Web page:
Investors Await Mongolia's New Tax, Mining RulesPublished by MAC on 2006-04-06
Investors Await Mongolia's New Tax, Mining Rules
By James Attwood of Dow Jones Newswires
6th April 2006
SYDNEY (Dow Jones)--Under the watchful eye of global miners and investors, Mongolia's legislators this week resume debate on proposed changes to tax and mineral laws.
Although most observers expect only relatively minor changes to the investor-friendly legislation introduced in 1997, some say a more radical proposal for the state to take a greater share of foreign-owned mines is causing unease among investors.
"Nobody quiet knows how the numbers will stack up," according to one foreign diplomatic source.
Earlier this year the former communist Mongolian People's Revolutionary Party, or MPRP, formed a new government replacing a fragile power sharing arrangement resulting from a tied 2004 election.
To help shore up its position, the MPRP appointed the Republican Party's B. Jargalsaikhan as trade and industry minister, whose portfolio covers mining.
The new minister, who waged an unsuccessful campaign in the last presidential election on a populist platform of keeping the country's mineral wealth out of foreign hands, has foreshadowed significant changes to the mining law.
His proposal, which adds to two others being touted by the new government and members of parliament, is believed to contain compulsory acquisition of around 30% of all foreign owned mines and an increase in royalty rates.
"That has put the cat amongst the pigeons in a very big way," the diplomatic source said.
Support for Jargalsaikhan's proposal may be thin considering he is the Republican Party's sole parliamentary member and given the country's recent moves to open up its mineral wealth to private capital.
However, the nationalist measures may still hold sway with some more moderate MPs and their impoverished constituents.
Canada's Ivanhoe Keen Observer
The foreign investor with perhaps the keenest interest in the process is Canada's Ivanhoe Mines Ltd. (IVN), which is negotiating the development of an estimated US$1.4 billion copper-gold project in Mongolia's Gobi dessert.
Ivanhoe's Oyu Tolgoi project is being held up as an example of Mongolia's arrival as a global mining destination on the back of investor-friendly legislation, vast untapped resources and booming commodity prices.
It is also one of the few large-scale new copper development opportunities in the world, meaning copper forecasters and investors alike are paying close attention.
Inevitably, that mantle also puts Ivanhoe on center stage in the debate over how to tap the mineral wealth in the former Soviet satellite.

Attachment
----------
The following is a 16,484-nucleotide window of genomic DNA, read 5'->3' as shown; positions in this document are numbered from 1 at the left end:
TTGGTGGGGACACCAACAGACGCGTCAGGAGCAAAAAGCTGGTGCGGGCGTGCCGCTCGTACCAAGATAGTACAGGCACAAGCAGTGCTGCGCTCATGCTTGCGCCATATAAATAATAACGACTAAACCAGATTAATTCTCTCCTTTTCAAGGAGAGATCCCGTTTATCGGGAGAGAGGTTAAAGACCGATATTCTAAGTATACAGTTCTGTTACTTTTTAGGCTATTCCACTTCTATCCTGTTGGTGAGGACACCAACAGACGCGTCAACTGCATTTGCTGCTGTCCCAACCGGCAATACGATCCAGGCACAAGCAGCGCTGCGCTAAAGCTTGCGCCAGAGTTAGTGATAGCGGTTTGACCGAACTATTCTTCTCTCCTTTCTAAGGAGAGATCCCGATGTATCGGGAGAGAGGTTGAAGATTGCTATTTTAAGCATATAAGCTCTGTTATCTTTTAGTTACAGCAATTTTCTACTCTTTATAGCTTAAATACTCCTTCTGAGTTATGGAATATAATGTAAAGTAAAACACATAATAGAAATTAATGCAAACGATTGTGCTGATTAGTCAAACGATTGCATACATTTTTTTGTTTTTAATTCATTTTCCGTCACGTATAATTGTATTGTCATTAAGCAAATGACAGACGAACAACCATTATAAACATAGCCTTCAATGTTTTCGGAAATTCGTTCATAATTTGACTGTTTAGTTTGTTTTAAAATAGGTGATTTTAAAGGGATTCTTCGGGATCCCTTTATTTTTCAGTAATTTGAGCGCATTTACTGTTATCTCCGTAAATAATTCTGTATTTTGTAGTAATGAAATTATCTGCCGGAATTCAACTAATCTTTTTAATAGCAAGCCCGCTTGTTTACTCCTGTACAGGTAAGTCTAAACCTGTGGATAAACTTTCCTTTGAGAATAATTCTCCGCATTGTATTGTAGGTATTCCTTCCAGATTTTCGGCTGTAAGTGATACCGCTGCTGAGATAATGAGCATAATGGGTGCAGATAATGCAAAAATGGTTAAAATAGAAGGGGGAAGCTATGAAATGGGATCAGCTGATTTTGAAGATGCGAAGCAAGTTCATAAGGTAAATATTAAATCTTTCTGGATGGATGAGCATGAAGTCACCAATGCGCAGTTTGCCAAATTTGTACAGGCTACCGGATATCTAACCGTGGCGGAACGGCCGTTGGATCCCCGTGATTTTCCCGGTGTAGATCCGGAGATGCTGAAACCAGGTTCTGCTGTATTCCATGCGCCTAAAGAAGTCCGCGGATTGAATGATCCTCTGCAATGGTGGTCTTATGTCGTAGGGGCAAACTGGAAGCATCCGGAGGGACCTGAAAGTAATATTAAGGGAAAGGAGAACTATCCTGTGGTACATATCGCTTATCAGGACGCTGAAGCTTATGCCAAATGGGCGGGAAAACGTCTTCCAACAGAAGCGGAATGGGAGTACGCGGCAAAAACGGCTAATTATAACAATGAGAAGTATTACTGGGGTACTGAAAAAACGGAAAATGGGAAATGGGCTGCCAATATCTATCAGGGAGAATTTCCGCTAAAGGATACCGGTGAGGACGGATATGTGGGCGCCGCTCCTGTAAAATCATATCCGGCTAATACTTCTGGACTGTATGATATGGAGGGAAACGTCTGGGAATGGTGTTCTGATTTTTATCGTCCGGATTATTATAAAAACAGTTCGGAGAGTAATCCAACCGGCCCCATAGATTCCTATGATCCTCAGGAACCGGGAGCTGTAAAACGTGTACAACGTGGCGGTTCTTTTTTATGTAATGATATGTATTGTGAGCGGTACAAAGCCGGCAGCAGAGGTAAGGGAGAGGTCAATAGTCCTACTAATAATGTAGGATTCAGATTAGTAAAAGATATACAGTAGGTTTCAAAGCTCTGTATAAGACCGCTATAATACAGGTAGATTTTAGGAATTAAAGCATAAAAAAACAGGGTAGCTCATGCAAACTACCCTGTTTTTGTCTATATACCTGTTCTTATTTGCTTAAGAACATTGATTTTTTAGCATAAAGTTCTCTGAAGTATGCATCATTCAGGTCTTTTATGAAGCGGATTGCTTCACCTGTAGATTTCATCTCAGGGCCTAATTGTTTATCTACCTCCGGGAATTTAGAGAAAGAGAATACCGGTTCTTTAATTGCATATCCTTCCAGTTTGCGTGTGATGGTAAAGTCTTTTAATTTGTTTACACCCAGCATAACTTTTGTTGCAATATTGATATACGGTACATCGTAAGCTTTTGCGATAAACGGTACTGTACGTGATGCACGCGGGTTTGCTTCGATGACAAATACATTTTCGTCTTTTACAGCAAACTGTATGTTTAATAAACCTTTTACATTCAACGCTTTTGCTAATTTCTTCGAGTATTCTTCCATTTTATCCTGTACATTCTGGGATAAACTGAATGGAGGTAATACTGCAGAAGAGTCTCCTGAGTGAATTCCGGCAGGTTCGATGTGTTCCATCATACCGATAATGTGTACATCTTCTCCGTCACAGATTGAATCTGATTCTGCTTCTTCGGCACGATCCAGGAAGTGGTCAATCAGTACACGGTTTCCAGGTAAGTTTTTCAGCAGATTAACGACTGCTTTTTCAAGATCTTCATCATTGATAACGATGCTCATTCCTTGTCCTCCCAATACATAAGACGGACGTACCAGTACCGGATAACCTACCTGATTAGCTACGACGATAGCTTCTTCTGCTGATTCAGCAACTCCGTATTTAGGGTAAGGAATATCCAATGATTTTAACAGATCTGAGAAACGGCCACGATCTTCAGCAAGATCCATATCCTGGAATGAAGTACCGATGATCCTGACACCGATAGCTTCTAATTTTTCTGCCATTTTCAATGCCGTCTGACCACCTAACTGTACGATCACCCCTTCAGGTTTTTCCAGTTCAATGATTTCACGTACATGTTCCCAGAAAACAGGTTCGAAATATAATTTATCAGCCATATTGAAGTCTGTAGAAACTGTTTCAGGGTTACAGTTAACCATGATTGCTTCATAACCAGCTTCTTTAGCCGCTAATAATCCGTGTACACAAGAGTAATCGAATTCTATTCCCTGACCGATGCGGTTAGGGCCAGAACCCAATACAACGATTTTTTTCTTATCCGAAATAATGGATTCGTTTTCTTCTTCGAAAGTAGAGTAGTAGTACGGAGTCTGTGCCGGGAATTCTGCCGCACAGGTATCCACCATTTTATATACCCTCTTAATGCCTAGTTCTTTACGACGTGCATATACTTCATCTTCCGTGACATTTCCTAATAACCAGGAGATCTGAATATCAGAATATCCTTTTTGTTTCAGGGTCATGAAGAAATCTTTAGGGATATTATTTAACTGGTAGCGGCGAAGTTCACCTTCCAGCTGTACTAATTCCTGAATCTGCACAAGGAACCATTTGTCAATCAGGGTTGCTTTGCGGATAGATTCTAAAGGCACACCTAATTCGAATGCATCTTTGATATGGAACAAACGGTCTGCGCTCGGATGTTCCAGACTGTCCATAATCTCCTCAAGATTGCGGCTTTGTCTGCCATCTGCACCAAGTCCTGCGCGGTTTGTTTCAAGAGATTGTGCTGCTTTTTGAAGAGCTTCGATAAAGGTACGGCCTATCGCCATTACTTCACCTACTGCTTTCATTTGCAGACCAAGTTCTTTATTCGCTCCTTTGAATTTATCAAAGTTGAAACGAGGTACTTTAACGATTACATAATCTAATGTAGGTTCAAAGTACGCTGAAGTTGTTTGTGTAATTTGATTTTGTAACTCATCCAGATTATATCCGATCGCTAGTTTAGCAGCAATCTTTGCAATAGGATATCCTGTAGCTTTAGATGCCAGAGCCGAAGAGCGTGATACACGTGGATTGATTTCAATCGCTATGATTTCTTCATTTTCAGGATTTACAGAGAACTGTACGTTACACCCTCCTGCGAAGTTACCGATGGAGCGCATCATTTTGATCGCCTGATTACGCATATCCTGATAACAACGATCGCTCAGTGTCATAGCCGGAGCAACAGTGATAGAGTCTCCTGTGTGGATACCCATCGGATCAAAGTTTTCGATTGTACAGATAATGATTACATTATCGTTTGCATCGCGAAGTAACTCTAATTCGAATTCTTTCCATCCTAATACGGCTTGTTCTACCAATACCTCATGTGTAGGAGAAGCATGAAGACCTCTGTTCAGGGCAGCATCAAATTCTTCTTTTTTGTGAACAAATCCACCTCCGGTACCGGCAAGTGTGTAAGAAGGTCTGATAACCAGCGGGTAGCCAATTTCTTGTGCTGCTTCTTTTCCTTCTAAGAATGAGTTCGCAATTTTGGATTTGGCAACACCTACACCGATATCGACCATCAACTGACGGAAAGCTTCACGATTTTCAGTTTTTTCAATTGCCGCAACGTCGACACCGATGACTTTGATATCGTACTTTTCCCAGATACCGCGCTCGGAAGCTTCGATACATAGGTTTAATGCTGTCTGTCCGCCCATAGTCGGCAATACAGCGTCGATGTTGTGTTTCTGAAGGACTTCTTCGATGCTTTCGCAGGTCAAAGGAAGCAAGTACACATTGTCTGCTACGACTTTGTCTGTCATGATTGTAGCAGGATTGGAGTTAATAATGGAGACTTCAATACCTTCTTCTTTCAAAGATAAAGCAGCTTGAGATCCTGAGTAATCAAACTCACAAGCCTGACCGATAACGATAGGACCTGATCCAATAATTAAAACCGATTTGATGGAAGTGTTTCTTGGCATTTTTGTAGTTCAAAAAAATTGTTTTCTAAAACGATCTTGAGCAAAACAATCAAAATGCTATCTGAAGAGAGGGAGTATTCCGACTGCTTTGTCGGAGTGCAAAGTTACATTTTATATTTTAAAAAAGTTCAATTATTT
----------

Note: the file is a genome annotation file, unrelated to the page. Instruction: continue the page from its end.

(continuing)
As parliament reconvened Wednesday, an estimated 3,000 protesters clashed with police, reportedly demanding the resignation of senior officials for their handling of negotiations with Ivanhoe over Oyu Tolgoi's operating conditions.
The Canadian company downplayed the incident saying much of the protests weren't even mining related, much less centered on Ivanhoe.
Neither is the company overly concerned by calls for a more equitable share of the country's mineral wealth, the spokesman said Thursday.
"That sentiment is nothing new and Ivanhoe is committed to negotiating a stability agreement that will ensure fair and equitable benefits for Mongolia and Mongolians as well as investors and shareholders," said Ivanhoe Mongolia's Layton Croft.
Croft's comments echo those of company president John Macken during a recent visit to Mongolia with former U.S. secretary of state James Baker, whose legal firm represents the Canadian company.
Ivanhoe is also confident any legislative changes regarding state ownership will be limited to deposits discovered with the help of state funds, which was not the case with Oyu Tolgoi.
In addition, proposals to lift the current tax holidays for foreigners are likely to be offset by the introduction of carry forward and deductibility provisions, Croft said.
He played down speculation that legislators may increase mining royalties from the current 2.5% rate. "Talk it might increase is about a year old and has really gone away to my eye and ear."
A senior Mongolian mining bureaucrat agreed the proposed royalty increase "is not going to happen again" after the country's "disastrous" hike to 10% in 1990 but local mining industry sources said the royalty could go as high 5%.
Despite Ivanhoe's confidence of a favorable outcome, the company said it will be keeping a close watch on how the parliamentary debate pans out.
Amendments To Take Months Not Weeks
Timing is also an issue as further negotiations over Oyu Tolgoi's stability agreement - and in turn the project's final go-ahead and financing - await the amendments.
The Ivanhoe spokesman declined comment on a likely timetable for the parliamentary process, while the mining departmental official said it would take months rather than weeks, meaning the stability agreement could be in place in second half of this year.
Onsite work continues at Oyu Tolgoi - billed as the world's largest copper-gold development project - ahead of an estimated mid-2008 production start.
Ivanhoe, which has hired Canadian Imperial Bank to seek an equity partner for Oyu Tolgoi, wasn't available for comment on financing options.
One possibility is a Korean or Japanese off-taker, such as Japan's Mitsui & Co. Ltd. (MITSY), with which Ivanhoe already has a relationship, while other partner possibilities are major miners Rio Tinto PLC (RTP), Companhia Vale do Rio Doce (RIO) and BHP Billiton Ltd. (BHP).
Ivanhoe inherited Oyu Tolgoi, or Turquoise Hill, from BHP Billiton in 2000. The 500,000 tons-plus of annual copper output would put Oyu Tolgoi up with the giant Grasberg mine in Indonesia, analysts say.